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Red tape up, revenues down in 2023, MGMA says

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Health care is hot in Washington, but survey shows regulatory burdens are hammering smaller, independent, primary care practices.

© Medical Group Management Association

© Medical Group Management Association

Physicians this year are facing more red tape and less income as government and health insurance rules far outpace reimbursement for medical care.

On Nov. 13, 2023, the Medical Group Management Association published its “Annual Regulatory Burden Report.” The results, in short: Doctors and their support staff are spending more time on administration and that cuts into time spent with patients.

“MGMA has long advocated that policymakers in Washington scale back regulatory burden for medical practices, arguing that these requirements divert time and resources away from delivering patient care,” the report said. “Yet, as indicated in this year’s report, regulatory burden continues to rise.”

Key findings

Among the key findings:

  • 90% said overall regulatory burden has increased over the past 12 months.
  • 97% agreed reducing regulatory burdens would allow practices to shift resources to patient care.

Prior authorizations (PAs) for treatments continue to slow down care, with 97% of practices reporting their patients experienced delays or denials for medically necessary care due to PAs. Delays in PA decisions were the top challenged for 88% of respondents. Increasing requests have forced 92% of respondents to hire new staff or redistribute current employees to work on prior authorizations, according to MGMA.

Medicare

Medicare’s effort to shift to value-based care is not making work easier or improving patient care, according to the MGMA survey results.

As of this year, 69% of respondents were participating in Medicare’s Merit-based Incentive Payment System (MIPS) and Advanced Alternative Payment Models (APMs). But 94% said the value-based payment initiatives have not lessened the regulatory burdens, and 72% said they have not improved quality of care. A solid majority – 68% – said the move to pay physicians based on value has not been successful to date.

Respondents said MIPS reporting requires multiple measures that “are often not drivers of meaningful improvements,” and the U.S. Centers for Medicare & Medicaid Services (CMS) offer little practical help to improve.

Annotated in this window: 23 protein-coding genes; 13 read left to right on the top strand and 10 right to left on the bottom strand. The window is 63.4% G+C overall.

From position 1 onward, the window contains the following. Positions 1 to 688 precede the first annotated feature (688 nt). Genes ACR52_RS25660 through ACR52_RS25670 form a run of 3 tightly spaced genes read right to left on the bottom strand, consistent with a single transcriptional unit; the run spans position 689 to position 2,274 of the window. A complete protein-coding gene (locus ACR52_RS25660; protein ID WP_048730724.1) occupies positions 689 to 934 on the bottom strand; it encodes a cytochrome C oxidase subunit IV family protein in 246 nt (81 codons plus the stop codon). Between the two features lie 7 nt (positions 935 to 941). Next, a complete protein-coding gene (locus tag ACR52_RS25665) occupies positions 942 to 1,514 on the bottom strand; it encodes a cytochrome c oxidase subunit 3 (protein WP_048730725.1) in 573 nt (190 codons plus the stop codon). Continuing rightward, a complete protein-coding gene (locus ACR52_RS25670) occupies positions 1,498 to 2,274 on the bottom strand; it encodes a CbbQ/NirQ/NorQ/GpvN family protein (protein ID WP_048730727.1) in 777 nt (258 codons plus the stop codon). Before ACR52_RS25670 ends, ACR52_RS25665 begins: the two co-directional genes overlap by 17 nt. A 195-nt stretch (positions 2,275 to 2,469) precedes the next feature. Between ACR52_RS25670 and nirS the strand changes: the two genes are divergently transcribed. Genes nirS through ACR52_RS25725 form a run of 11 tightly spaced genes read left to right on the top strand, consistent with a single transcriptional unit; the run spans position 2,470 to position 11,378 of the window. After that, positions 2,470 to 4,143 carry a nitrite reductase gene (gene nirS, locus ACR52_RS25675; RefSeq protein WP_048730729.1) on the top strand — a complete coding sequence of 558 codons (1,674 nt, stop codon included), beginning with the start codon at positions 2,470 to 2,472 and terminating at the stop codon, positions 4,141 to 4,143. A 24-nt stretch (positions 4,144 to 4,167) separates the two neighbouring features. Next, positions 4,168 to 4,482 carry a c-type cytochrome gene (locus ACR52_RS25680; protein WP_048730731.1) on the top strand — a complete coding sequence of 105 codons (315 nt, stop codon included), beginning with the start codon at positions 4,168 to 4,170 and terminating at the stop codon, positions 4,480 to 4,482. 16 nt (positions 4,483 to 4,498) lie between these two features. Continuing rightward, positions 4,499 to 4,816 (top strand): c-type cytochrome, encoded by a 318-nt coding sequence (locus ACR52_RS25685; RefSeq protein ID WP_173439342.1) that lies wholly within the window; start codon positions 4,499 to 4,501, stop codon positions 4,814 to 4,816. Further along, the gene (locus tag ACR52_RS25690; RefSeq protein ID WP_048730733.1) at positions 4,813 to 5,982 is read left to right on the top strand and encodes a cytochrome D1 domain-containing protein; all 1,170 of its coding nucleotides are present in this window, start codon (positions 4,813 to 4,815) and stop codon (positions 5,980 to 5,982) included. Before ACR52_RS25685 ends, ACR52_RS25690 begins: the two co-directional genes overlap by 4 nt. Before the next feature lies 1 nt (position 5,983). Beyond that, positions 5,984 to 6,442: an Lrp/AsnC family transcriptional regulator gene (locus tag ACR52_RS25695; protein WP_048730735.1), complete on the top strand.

“MGMA has longstanding concerns that MIPS cost measures unfairly penalize clinicians and group practices for costs over which they have no control,” the report said. “MGMA regularly hears from members that clinicians and group practices do not understand how CMS evaluates them on MIPS cost measures and that the lack of actionable, timely information makes this category a ‘black box’ that they have little to no control over.”

Meanwhile, the Medicare Access and CHIP Reauthorization Act was passed to incentivize participation in APMs, according to MGMA. But 78% of respondents said Medicare does not offer and Advanced APM relevant to their practices.

Medicare reimbursement is not keeping up with inflation, according to 87% of MGMA respondents, and patients with traditional Medicare may have fewer options for health care if physicians must reduce access for them.

Small practices in peril

The regulatory burden is hammering hard on smaller practices. Among more than 350 responding group practices, 60% reported one to 20 full-time physicians in their organizations. A full 75% of respondents were independent practices, and the two largest types of practices reporting were multispecialty with primary and specialty care (18%) and family practice (14%).

The report included comments from respondents who described the financial conditions they face daily.

“As a small, independent, primary care practice, it is very hard to keep up with all the changes,” one commenter said. “While you can purchase vendors that do credentialing, programs that can reduce your denials, and many other products that can reduce the burden placed on us, we simply cannot afford it.”

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